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On Tuesday, March 5, 2022, the High Court Judge heard a trial on indictment (hereinafter referred to as a jury-trial case) in which two accused are standing trial on a murder charge.

The court decided to set strict conditions for the empanelment (selection) of a seven-member jury for the trial.

Justice Lydia Osei Marfo ordered the registrar to ensure that the 25 persons to be presented for the empanelment of the seven-member jury were not engaged in more than two cases at the time of selection.

Again, the presiding judge said any prospective juror with a health condition that would require that person to seek permission to attend the hospital was out of the pool of persons from which the seven-member panel would be selected.

“Equally, the registrar should ensure that we do not have professional jurors (those who have appeared in several jury trials),” the judge added.

The conditions, the judge explained, were to ensure that the case was tried expeditiously for desired outcomes.

This had been occasioned by several unpleasant experiences from her court, which hears many murder cases at the High Court in Accra.

Some of these include adjourning cases over the unavailability of some jurors.

For instance, in May 2021, the judge issued a stern warning to the jurors in a different matter that she would not countenance any delay in the trial.

Delayed trial

The judge threatened to dissolve the jury if it continued to engage in acts that delayed the trial and “holds it to ransom”.

The judge gave the warning after one of the seven jurors absented himself, a situation that led the court to adjourn the trial to the next day.

All jurors must be present in the courtroom before any proceeding in a trial by jury takes place.

The prosecution, led by Sefakor Batse, a Principal State Attorney at the time, was expected to present its second witness when the case was called, but the absence of one of the jurors compelled the court to stand the case down, and later adjourn the trial altogether after more than one-and-half-hours of waiting.

The foreman (leader) of the jury explained to the court that the juror was engaged in jury duties in another courtroom.

Apart from that case, in February this year, the judge was compelled to choose later dates in the month of March for a case in which two persons have been accused of murdering the former Abuakwa North MP, Mr J. B. Danquah Adu.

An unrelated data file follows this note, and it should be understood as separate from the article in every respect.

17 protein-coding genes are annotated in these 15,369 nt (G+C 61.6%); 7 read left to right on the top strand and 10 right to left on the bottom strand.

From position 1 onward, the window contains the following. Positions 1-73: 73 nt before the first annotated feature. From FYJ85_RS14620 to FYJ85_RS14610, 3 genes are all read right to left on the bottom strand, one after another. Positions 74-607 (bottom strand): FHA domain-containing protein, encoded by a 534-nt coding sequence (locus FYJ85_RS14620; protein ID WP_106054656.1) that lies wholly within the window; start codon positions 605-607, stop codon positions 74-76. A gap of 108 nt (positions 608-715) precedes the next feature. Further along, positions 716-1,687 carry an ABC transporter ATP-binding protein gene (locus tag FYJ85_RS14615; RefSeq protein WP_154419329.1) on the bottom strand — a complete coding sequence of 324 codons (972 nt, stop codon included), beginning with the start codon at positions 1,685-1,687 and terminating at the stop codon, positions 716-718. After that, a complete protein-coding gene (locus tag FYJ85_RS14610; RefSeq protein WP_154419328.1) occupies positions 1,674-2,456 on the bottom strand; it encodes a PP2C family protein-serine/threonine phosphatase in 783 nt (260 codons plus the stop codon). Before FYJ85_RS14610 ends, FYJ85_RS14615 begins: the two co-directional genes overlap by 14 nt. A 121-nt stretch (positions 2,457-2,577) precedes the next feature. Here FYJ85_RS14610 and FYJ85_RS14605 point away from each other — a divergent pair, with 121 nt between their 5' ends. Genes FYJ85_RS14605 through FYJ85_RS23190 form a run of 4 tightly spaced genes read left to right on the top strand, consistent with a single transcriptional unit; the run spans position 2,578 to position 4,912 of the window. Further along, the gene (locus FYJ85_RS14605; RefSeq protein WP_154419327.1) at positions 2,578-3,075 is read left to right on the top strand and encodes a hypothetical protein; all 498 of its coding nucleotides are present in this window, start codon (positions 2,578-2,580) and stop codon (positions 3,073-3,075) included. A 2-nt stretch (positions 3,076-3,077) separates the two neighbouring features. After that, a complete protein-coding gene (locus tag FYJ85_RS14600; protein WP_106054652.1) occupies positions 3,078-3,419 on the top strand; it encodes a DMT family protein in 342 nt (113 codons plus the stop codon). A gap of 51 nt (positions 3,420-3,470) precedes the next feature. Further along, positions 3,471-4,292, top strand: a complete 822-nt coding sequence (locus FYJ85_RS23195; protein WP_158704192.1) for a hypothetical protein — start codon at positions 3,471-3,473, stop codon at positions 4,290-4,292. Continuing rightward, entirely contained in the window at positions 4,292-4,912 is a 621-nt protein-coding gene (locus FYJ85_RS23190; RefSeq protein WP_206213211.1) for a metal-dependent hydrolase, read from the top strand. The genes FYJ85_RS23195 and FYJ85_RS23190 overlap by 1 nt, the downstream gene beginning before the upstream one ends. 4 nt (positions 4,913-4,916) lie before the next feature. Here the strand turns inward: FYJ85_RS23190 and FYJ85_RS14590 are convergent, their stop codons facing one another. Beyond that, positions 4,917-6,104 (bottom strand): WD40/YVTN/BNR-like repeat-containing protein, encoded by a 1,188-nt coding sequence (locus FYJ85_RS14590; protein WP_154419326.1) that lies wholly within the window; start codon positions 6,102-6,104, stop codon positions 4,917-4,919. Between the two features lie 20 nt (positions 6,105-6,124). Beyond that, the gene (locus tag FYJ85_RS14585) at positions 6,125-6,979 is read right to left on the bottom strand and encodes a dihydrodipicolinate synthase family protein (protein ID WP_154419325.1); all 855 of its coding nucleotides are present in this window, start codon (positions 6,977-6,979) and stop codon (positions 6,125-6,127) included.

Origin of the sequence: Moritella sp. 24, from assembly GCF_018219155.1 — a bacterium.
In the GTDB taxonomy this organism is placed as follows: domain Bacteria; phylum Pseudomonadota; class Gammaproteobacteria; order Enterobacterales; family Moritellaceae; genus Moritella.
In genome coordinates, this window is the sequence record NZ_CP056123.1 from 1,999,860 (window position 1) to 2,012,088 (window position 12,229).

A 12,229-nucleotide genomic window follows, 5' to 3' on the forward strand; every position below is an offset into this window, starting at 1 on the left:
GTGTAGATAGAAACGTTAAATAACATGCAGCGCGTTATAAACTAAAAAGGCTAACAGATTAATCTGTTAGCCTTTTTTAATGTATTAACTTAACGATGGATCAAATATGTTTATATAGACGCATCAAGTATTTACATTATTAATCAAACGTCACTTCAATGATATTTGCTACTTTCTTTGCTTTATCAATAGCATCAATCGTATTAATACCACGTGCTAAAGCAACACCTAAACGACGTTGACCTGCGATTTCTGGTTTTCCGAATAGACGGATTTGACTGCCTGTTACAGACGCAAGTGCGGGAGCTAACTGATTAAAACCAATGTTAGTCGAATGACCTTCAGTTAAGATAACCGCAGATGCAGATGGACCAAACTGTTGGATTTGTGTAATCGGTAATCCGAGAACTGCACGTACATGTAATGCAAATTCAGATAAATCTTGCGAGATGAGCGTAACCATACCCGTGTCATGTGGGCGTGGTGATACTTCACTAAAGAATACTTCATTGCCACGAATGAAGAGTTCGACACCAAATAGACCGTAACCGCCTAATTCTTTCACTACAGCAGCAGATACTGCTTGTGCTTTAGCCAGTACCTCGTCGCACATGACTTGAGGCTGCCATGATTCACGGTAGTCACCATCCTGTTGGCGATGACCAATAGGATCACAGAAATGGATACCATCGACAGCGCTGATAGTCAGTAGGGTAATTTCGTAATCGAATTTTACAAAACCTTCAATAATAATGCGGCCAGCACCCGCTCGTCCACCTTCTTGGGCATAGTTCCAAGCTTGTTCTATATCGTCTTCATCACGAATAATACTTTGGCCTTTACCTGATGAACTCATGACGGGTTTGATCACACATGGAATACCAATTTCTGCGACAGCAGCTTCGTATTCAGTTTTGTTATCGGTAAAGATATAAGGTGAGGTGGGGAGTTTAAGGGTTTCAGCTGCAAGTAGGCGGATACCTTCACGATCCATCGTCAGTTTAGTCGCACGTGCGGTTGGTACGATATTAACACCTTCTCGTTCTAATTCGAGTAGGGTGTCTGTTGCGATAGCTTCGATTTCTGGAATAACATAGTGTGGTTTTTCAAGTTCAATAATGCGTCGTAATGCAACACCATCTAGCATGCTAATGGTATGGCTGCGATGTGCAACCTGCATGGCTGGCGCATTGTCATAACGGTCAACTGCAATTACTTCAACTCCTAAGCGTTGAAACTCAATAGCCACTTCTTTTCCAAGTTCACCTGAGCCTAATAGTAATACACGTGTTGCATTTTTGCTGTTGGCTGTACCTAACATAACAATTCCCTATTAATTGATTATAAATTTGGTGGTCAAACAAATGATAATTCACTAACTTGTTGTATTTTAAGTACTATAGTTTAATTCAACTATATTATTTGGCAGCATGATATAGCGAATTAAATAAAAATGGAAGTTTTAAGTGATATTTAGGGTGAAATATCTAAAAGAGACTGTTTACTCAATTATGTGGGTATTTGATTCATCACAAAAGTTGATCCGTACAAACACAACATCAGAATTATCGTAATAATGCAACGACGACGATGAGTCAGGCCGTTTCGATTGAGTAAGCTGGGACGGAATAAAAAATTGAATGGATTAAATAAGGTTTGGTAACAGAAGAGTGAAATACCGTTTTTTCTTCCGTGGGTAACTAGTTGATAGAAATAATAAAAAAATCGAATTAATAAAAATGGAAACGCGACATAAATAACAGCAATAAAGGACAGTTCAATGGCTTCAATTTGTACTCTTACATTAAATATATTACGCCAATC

The judge suggested earlier dates in the month of March to both the defence and state attorney.


While the two parties were in agreement with the dates suggested by the judge, two of the jurors said they were not available on the said dates.

Asked why they were unavailable, they said they would be engaged in different cases around the same time and dates suggested by the judge.

That also compelled the court to set later dates in the month of March for the trial to continue.

“Please are you looking at their faces? Make sure you take note of their faces,” the judge told the clerks after fixing the dates.

The jury is made up of seven ordinary, but educated persons who, subject to the directions of the judge, decide the guilt or innocence of an accused in a case tried upon indictment.

Before the main trial in the High Court, the accused are first tried in a District Court, where the sole purpose of that trial is to determine if there is any evidence at all against the accused.

If there is such evidence (which is called a prima facie case), the magistrate (judge of a District Court) makes a decision that the accused be taken to the High Court to stand the main trial, where at the end a decision will be made that the accused is innocent or guilty.

The trial in the District Court is called committal proceedings.

This comes after the Attorney-General (AG) writes and files in the Court, an allegation of the crime, called a bill of indictment. It serves as the charge sheet of the case.

The bill of indictment basically contains the following on the accused: name of the accused, his crime and charges, summary of evidence to be given, by whom and the exhibits to be used at the trial.